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Long-Term Unemployment and the U.S. Economy

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Please analyze and discuss the long-term implications for the U.S. Economy of the following:

Increasing long-term unemployment for full-time positions

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Long-Term Unemployment and the U.S. Economy
It is clear that long-term unemployment for full-time positions does not have long-term implications to the U.S. economy. Rather it is the economy that has a short- and long-term impact on unemployment whether for full- or short-time positions. This relationship, in my knowledge and research, has never been reversed.
During the recent economic recession in the United States, the unemployment rate peaked at more than 8% particularly after June 2009 (Howard & Shipps, 2013, n.p.). Howard and Shipps (2013) claim that the recession is the leading cause of this dismal record. In the recorded economic history of the U.S., this economic crisis records the longest unemployment rate that is above 8% since a similar trend was recorded in the 1948.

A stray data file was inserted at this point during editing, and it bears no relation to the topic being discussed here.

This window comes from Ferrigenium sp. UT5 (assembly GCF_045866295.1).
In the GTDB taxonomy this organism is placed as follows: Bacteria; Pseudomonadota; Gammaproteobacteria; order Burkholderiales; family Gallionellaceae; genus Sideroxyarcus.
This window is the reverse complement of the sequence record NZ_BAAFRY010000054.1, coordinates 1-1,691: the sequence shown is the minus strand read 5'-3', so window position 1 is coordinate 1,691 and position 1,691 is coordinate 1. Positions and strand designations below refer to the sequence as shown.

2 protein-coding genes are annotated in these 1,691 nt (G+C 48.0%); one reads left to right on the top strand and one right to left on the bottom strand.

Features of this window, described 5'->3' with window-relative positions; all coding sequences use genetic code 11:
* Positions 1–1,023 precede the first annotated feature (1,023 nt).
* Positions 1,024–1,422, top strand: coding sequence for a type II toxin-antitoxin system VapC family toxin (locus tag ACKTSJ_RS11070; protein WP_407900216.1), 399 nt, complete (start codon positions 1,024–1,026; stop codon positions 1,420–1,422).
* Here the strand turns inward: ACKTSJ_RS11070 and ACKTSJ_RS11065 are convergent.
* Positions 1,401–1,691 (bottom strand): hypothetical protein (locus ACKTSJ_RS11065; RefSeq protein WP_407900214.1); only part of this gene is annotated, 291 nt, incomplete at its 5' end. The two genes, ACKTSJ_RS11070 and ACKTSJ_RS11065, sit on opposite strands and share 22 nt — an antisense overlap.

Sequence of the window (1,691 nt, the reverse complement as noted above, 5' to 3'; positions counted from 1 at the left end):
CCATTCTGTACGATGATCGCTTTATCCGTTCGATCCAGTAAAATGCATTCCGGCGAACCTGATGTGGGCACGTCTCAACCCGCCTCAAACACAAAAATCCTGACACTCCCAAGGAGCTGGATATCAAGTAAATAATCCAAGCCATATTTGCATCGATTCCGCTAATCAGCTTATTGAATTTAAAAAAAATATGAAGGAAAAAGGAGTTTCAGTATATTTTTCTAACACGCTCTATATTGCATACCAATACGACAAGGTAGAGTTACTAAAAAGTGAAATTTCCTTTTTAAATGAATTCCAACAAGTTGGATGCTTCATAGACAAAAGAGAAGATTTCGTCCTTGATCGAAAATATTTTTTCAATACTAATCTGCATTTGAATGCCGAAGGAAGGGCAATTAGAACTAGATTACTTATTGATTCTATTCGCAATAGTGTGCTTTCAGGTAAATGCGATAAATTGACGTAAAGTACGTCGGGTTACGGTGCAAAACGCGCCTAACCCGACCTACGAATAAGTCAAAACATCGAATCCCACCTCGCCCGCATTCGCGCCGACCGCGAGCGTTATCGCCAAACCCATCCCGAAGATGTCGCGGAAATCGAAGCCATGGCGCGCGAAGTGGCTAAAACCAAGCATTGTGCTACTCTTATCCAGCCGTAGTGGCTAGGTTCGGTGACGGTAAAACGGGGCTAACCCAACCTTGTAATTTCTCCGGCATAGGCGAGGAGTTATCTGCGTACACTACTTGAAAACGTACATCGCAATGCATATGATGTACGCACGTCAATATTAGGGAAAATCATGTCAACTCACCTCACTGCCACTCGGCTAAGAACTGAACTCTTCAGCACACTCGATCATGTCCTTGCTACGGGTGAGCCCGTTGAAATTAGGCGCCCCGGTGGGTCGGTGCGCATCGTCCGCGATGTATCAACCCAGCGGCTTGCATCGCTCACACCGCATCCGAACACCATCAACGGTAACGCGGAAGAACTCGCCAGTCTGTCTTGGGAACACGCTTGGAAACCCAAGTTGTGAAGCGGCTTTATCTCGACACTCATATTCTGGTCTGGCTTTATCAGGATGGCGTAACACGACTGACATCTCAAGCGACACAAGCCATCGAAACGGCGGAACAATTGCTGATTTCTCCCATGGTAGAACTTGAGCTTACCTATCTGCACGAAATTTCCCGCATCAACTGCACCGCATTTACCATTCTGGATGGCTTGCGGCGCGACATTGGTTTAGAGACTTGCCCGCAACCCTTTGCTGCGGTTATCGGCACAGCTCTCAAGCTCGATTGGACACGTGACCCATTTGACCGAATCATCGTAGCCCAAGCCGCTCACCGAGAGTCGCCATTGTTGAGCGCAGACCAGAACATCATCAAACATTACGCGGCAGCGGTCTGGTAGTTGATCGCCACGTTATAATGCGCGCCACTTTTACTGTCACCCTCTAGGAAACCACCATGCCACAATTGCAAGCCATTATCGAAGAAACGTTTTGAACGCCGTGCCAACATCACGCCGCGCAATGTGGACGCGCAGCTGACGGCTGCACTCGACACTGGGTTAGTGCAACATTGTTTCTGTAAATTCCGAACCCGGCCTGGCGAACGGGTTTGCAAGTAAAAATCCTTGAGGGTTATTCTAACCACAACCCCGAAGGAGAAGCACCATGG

This phenomenon was also observed during the economic crisis in the 1990s (1990 to 1991) when unemployment increased to 7.8% before it stabilized at 3.9% in September 2000. The long time it took for the general economy specifically unemployment to recover after a recession is typical, which further proves my theory, as stated in the opening paragraph, that the economy impacts unemployment rate instead of the opposite.
Furthermore, in the most recent economic crisis, Howard and Shipps (2013), at its peak there were about 14 million people in the United States who do were not gainfully employed. Of this number, about 6 million were unemployed ...

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This solution involves a discussion on the long-term unemployment and the U.S. economy.